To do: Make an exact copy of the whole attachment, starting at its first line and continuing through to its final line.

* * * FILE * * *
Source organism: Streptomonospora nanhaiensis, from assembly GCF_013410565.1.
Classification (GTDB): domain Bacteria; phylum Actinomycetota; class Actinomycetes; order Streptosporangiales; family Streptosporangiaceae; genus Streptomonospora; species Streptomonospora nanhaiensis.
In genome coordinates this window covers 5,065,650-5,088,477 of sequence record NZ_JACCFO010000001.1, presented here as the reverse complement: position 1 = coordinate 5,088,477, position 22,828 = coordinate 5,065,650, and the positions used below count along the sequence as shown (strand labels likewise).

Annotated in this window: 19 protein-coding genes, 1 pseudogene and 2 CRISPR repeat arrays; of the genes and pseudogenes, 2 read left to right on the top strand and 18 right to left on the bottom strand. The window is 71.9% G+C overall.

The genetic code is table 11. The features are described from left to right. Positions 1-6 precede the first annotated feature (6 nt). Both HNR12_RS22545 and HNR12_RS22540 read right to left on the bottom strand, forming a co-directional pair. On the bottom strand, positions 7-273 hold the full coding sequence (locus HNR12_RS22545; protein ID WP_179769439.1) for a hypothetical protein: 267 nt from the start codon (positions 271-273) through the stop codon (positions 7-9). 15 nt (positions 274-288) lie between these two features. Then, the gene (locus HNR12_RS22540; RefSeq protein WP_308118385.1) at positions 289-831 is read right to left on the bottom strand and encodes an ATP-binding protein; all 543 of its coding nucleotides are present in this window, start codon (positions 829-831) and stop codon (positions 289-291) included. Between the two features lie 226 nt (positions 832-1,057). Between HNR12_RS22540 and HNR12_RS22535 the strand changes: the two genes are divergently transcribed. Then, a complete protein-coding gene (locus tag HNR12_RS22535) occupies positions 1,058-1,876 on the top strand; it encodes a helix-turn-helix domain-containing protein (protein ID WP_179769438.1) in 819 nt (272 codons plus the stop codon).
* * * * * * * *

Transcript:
Source organism: Streptomonospora nanhaiensis, from assembly GCF_013410565.1.
Classification (GTDB): domain Bacteria; phylum Actinomycetota; class Actinomycetes; order Streptosporangiales; family Streptosporangiaceae; genus Streptomonospora; species Streptomonospora nanhaiensis.
In genome coordinates this window covers 5,065,650-5,088,477 of sequence record NZ_JACCFO010000001.1, presented here as the reverse complement: position 1 = coordinate 5,088,477, position 22,828 = coordinate 5,065,650, and the positions used below count along the sequence as shown (strand labels likewise).

Annotated in this window: 19 protein-coding genes, 1 pseudogene and 2 CRISPR repeat arrays; of the genes and pseudogenes, 2 read left to right on the top strand and 18 right to left on the bottom strand. The window is 71.9% G+C overall.

The genetic code is table 11. The features are described from left to right. Positions 1-6 precede the first annotated feature (6 nt). Both HNR12_RS22545 and HNR12_RS22540 read right to left on the bottom strand, forming a co-directional pair. On the bottom strand, positions 7-273 hold the full coding sequence (locus HNR12_RS22545; protein ID WP_179769439.1) for a hypothetical protein: 267 nt from the start codon (positions 271-273) through the stop codon (positions 7-9). 15 nt (positions 274-288) lie between these two features. Then, the gene (locus HNR12_RS22540; RefSeq protein WP_308118385.1) at positions 289-831 is read right to left on the bottom strand and encodes an ATP-binding protein; all 543 of its coding nucleotides are present in this window, start codon (positions 829-831) and stop codon (positions 289-291) included. Between the two features lie 226 nt (positions 832-1,057). Between HNR12_RS22540 and HNR12_RS22535 the strand changes: the two genes are divergently transcribed. Then, a complete protein-coding gene (locus tag HNR12_RS22535) occupies positions 1,058-1,876 on the top strand; it encodes a helix-turn-helix domain-containing protein (protein ID WP_179769438.1) in 819 nt (272 codons plus the stop codon).